Yeah. That's a good example. Knowing a city. Right.


So a lot of things could be like this neighborhood, a city, a book. Yeah.


So not so much. Would you say that about knowing a person. That's a good question. I don't feel like I would use it in that way necessarily, but I don't think I maybe I mean, like if, you know, now I'm changing my mind off, like you said.


Oh, how do you think she's going to react or something? And I'm like, oh, my gosh, I know her like the back of my hand. Like, she's going to be totally cool with this, you know.


Yeah, I guess you could you could say that it's not the first thing that comes to mind, I think, of information or like a map, for example, a neighborhood. But I suppose you could say to express, you know, someone. Well, you could. It's OK, guys. You can say it.


We know that it's OK. Not that I'm not not at all. Not as common, but it's OK.


Exactly. OK, the next one is to get a grasp of something right now to get a grasp of something. It's like that idea of like actually grasping, holding something up to understand it. Right. So she explained it so I could get a good grasp of the material before the presentation. Yeah.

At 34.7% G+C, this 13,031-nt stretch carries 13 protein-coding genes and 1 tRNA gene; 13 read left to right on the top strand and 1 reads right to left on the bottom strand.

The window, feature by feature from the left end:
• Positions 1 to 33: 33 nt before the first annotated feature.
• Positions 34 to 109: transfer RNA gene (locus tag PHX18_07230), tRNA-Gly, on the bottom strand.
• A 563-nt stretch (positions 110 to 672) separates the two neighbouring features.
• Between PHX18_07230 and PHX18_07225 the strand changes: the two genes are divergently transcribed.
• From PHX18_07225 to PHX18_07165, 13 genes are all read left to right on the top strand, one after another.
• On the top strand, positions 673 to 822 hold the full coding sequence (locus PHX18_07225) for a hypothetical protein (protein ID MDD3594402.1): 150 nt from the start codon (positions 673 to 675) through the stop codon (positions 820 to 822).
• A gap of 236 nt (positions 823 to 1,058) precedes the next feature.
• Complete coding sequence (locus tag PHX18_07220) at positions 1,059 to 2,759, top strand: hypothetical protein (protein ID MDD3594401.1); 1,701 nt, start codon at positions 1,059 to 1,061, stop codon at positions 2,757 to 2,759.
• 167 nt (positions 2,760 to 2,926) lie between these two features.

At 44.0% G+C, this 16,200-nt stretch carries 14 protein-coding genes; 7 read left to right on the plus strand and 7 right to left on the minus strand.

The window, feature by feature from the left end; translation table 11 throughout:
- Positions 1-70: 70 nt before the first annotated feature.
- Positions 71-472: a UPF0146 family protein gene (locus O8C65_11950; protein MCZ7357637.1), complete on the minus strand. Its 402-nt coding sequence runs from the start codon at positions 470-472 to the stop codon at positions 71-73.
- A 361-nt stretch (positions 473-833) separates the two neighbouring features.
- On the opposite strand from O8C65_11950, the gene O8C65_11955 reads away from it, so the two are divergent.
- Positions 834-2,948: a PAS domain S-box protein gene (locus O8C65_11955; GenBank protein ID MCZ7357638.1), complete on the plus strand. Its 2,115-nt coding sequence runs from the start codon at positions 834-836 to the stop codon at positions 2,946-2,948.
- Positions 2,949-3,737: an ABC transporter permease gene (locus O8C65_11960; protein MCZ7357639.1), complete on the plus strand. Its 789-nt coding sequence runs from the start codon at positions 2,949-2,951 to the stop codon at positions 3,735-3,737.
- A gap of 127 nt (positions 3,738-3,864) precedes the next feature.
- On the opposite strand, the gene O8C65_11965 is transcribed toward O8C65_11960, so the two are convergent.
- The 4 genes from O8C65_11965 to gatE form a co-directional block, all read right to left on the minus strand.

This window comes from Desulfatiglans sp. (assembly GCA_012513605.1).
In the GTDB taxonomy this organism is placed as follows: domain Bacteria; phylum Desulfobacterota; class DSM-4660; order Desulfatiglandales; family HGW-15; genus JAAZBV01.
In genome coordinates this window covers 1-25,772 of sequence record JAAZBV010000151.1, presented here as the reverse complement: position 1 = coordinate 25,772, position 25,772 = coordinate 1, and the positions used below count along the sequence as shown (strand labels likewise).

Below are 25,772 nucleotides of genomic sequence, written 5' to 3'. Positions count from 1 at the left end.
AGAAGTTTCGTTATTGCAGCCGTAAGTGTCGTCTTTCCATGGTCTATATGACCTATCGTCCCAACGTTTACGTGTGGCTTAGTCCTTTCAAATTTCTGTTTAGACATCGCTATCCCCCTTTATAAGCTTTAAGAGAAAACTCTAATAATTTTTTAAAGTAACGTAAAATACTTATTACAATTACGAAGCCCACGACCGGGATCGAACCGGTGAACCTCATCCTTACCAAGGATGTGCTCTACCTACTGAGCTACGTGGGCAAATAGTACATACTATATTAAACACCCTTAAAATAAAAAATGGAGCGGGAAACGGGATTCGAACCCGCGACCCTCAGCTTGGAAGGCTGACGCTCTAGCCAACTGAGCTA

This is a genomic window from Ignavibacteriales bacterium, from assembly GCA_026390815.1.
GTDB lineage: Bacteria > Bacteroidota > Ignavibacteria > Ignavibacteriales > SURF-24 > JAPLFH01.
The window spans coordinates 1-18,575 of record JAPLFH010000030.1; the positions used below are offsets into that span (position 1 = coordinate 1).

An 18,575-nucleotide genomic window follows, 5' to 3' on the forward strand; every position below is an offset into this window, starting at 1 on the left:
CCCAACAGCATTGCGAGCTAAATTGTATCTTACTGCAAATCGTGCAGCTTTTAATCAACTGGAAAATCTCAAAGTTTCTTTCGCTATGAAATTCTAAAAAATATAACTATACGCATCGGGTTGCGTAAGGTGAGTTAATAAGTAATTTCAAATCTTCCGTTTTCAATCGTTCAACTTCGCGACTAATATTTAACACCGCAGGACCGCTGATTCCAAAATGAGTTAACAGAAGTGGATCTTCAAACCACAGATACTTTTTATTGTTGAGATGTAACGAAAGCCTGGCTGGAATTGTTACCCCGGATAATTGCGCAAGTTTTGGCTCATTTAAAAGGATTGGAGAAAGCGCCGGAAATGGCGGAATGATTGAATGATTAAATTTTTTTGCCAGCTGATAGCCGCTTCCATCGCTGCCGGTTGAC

I also say to get a grasp on something, I guess it's interchangeable the of or the on in that case. But the whole point is the idea I'm there to get a grasp means literally physically to grasp something.


OK. Exactly. Exactly. And what's the last one.


Lonzie to make sense of something. She didn't understand at first, but I made sense of it for her by breaking down the main bullet points one by one, to make sense of it.


Yeah. And we continue to do this throughout our lives, not just something that we do when we're a kid in school. We learn new things as adults too, and we have to make sense of them. And they get more complicated things all the time, all the time.


We have to make sense of things. We have to digest things. We have to learn things like the back of our hand there. We have to get a grasp. Right. All of these for sure.


Exactly. Yeah.


Do we have a role played today, Michelle? Oh, we do. We do. I'm so glad you asked in this role play, Lindsay. You are. You were really good at math.


Are you good at math? No, no, not at all. But I'll pretend. But here you are trying to teach me a concept in math. OK, cool. So do you get it?


I know I really can't seem to get a grasp of how X equals thirty to look here.


That's a decimal point here. I think it will be easier to digest if we start with a clean sheet of paper.


Throw that one out. OK. Hey, thanks for trying to make sense of this for me, Lindsay.


No problem. I love math. I know this stuff like the back of my hand, like the back of my hand, the back of my hand.


You got to say it like that, right? You got to say it like that. Yeah, exactly. Exactly. OK, so here weird. Sounds like we're doing a little algebra, right. Or trigonometry or something cool like that. So fun of good memories of math class. Yeah. Oh my gosh.